Acacia Needs a Suitor; Who Fits the Bill?


In September last year, UK based private biotech Acacia Pharma announced its intention to go public with a £230 million IPO. A few weeks later, the company revised its IPO valuation to £150 million, and in October, announced it was delaying the IPO outright. Behind all this back and forth, the company was putting the finishing touches to a phase III in its lead candidate, Baremsis. The trial sort of took a back seat, with markets focusing on the capital environment surrounding Acacia and its operations. A couple of weeks ago, the company announced the topline from the phase III, with the drug meeting its primary endpoint ad demonstrating superiority of a number of currently available treatments. This complicated things somewhat. Why? Well, Acacia is in a rare position for a development stage biotech – it managed to get a drug through to phase III completion on venture capital alone. Now, however, it has hit a snag. The IPO market is still weak, so the company’s decision to hold off on an IPO likely still stands, even with the latest results announced. However, it doesn’t have enough money to mount an NDA and carry it through to the commercialization of Baremsis. The only options left, then, are selling up or partnering with a well capitalized company in one form or another.

In the US alone, more than 40 million people undergo surgery each year. Globally, this number rises to exceed 100 million. More than 30% of all cases experience post operative nausea and vomiting (PONV) – Baremsis’s target indication. In the US and Europe, the average cost to a patient to avoid PONV through the use of current treatment options is $100. Even at this low cost, it won’t take much market penetration for a drug with a superior profile to current SOC to notch up multi billion dollars’ worth of revenues. With this in mind, chances are only the biggest names in healthcare will be able to shell out the upfront payment for a collaboration deal, and even fewer will be able to afford an outright purchase of Acacia. Let’s try and slate up some potential suitors.

First, let’s quickly run over the drug itself, and put some efficacy numbers together that will support the NDA.

There’s a region in our brains called the chemoreceptor trigger zone (CTZ), which is the area that initiates vomiting. The way it does this is (and we’re simplifying this a bit) by communicating with a range of neurotransmitters that stimulate the CTZ based on certain pathogens, or other nausea inducing conditions, being present. One of these neurotransmitters is dopamine. Dopamine attaches to a receptor and essentially instructs the CTZ to initiate vomiting. Baremsis is an intraveneous formulation of a drug called amisulpride, which is a dopamine antagonist. It’s stops the dopamine/receptor connection, and in doing so, switches off the CTZ response.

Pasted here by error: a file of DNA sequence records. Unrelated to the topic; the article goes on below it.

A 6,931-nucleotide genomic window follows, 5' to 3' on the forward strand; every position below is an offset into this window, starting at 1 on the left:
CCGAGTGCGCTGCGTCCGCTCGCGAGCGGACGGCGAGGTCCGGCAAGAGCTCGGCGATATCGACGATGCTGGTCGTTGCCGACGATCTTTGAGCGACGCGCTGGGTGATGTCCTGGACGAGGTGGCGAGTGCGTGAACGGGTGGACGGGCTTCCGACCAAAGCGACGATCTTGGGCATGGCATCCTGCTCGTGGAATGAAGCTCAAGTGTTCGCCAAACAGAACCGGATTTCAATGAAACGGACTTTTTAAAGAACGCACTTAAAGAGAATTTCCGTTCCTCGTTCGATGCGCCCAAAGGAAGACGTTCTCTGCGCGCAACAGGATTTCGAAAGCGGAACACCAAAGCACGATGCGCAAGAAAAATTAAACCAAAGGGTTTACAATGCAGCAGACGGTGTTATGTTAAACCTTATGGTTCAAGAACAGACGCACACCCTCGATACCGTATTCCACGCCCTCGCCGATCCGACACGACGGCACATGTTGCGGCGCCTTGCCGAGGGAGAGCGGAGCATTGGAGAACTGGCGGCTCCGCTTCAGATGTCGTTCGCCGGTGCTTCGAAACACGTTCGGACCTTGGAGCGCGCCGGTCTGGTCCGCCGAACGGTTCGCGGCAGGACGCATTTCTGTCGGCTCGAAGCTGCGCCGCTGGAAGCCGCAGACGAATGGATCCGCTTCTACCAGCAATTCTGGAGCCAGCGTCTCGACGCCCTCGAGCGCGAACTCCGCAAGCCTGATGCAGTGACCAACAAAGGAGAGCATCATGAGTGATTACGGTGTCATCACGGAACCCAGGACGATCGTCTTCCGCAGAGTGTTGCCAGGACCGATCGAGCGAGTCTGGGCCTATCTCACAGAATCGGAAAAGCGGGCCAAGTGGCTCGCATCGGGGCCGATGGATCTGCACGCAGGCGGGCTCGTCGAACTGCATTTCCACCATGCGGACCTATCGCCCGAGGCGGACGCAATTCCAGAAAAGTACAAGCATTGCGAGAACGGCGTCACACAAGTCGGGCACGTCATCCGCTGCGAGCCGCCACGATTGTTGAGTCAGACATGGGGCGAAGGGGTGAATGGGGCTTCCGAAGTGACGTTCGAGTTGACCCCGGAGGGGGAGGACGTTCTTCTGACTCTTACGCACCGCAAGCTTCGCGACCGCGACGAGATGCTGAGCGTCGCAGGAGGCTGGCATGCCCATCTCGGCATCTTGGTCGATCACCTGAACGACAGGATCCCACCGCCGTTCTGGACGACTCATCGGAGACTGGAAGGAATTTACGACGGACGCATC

In the phase III on which the NDA will be based, efficacy was measured against a primary endpoint of complete response, defined as no vomiting. The drug improved on the current SOC when used in conjunction, compared to just SOC administration – showing a 57.7% vs 46.6% complete response rate. Safety was no issue, and tolerability had already been determined. In short, there looks to be no reason the drug won’t get the green light – that is, if Acacia can outline a realistic commercialization strategy for the FDA. Which brings us nicely to potential suitors.

Most of the drugs in the space, and definitely the ones that Baremsis will likely target as co-administrations, are generic. There are a couple of forerunners in the space, however, when it comes to producing these generics.

First up, Teva Pharmaceutical Industries Limited (NYSE:TEVA). Teva produces the most widely sold generic version of the aforementioned SOC with which Baremsis was paired in the phase III, ondansetron. The company had just shy of $1 billion cash on its books at the end of Q3 2015, with a further $5 billion in accounts receivable – much of which has likely now realized. In short, it could afford Acacia, and would have a vested interest in commercializing Baremsis and marketing it as a booster on its current SOC product.

Another potential suitor is Sanofi (NYSE:SNY). Sanofi markets the drug metoclopramide under a variety of different guises globally, and with the rights to do the same with Baremsis, could also pitch the two therapies as a combination treatment for PONV with an improved efficacy and safety profile over single drug treatments. The company is also well capitalized, with a little over $7.5 billion reported at last count.

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